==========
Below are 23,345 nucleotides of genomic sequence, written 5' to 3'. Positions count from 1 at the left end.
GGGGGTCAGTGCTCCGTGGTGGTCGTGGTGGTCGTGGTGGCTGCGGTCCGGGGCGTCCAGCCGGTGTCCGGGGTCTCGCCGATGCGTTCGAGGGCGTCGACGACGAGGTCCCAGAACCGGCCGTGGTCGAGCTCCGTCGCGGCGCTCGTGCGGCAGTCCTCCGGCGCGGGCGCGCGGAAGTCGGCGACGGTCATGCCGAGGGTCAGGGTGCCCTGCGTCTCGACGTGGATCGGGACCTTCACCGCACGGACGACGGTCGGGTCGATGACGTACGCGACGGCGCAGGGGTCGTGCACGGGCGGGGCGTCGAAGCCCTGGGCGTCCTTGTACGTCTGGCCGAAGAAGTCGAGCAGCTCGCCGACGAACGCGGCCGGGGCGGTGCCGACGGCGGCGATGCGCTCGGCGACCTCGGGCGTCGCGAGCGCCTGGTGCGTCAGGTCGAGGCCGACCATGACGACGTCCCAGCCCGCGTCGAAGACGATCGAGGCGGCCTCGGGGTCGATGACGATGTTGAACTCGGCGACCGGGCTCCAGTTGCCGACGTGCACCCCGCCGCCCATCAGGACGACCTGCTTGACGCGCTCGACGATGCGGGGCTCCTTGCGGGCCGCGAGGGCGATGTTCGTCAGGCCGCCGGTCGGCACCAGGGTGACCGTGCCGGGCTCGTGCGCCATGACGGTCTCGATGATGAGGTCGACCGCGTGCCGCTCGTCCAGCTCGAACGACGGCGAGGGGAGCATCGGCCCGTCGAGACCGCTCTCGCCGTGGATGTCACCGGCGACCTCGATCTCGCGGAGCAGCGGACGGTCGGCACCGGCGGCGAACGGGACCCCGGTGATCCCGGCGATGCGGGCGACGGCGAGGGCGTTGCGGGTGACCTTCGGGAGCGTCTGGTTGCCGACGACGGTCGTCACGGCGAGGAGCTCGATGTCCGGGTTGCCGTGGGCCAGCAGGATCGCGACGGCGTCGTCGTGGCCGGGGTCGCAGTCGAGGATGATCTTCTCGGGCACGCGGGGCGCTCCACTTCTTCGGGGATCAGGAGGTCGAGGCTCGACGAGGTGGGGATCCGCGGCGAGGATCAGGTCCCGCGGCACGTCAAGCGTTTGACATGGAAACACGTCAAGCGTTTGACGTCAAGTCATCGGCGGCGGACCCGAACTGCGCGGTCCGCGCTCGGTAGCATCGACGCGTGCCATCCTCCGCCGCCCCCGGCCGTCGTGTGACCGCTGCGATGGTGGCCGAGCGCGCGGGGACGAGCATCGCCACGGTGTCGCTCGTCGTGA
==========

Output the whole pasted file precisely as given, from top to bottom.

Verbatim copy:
Below are 23,345 nucleotides of genomic sequence, written 5' to 3'. Positions count from 1 at the left end.
GGGGGTCAGTGCTCCGTGGTGGTCGTGGTGGTCGTGGTGGCTGCGGTCCGGGGCGTCCAGCCGGTGTCCGGGGTCTCGCCGATGCGTTCGAGGGCGTCGACGACGAGGTCCCAGAACCGGCCGTGGTCGAGCTCCGTCGCGGCGCTCGTGCGGCAGTCCTCCGGCGCGGGCGCGCGGAAGTCGGCGACGGTCATGCCGAGGGTCAGGGTGCCCTGCGTCTCGACGTGGATCGGGACCTTCACCGCACGGACGACGGTCGGGTCGATGACGTACGCGACGGCGCAGGGGTCGTGCACGGGCGGGGCGTCGAAGCCCTGGGCGTCCTTGTACGTCTGGCCGAAGAAGTCGAGCAGCTCGCCGACGAACGCGGCCGGGGCGGTGCCGACGGCGGCGATGCGCTCGGCGACCTCGGGCGTCGCGAGCGCCTGGTGCGTCAGGTCGAGGCCGACCATGACGACGTCCCAGCCCGCGTCGAAGACGATCGAGGCGGCCTCGGGGTCGATGACGATGTTGAACTCGGCGACCGGGCTCCAGTTGCCGACGTGCACCCCGCCGCCCATCAGGACGACCTGCTTGACGCGCTCGACGATGCGGGGCTCCTTGCGGGCCGCGAGGGCGATGTTCGTCAGGCCGCCGGTCGGCACCAGGGTGACCGTGCCGGGCTCGTGCGCCATGACGGTCTCGATGATGAGGTCGACCGCGTGCCGCTCGTCCAGCTCGAACGACGGCGAGGGGAGCATCGGCCCGTCGAGACCGCTCTCGCCGTGGATGTCACCGGCGACCTCGATCTCGCGGAGCAGCGGACGGTCGGCACCGGCGGCGAACGGGACCCCGGTGATCCCGGCGATGCGGGCGACGGCGAGGGCGTTGCGGGTGACCTTCGGGAGCGTCTGGTTGCCGACGACGGTCGTCACGGCGAGGAGCTCGATGTCCGGGTTGCCGTGGGCCAGCAGGATCGCGACGGCGTCGTCGTGGCCGGGGTCGCAGTCGAGGATGATCTTCTCGGGCACGCGGGGCGCTCCACTTCTTCGGGGATCAGGAGGTCGAGGCTCGACGAGGTGGGGATCCGCGGCGAGGATCAGGTCCCGCGGCACGTCAAGCGTTTGACATGGAAACACGTCAAGCGTTTGACGTCAAGTCATCGGCGGCGGACCCGAACTGCGCGGTCCGCGCTCGGTAGCATCGACGCGTGCCATCCTCCGCCGCCCCCGGCCGTCGTGTGACCGCTGCGATGGTGGCCGAGCGCGCGGGGACGAGCATCGCCACGGTGTCGCTCGTCGTGA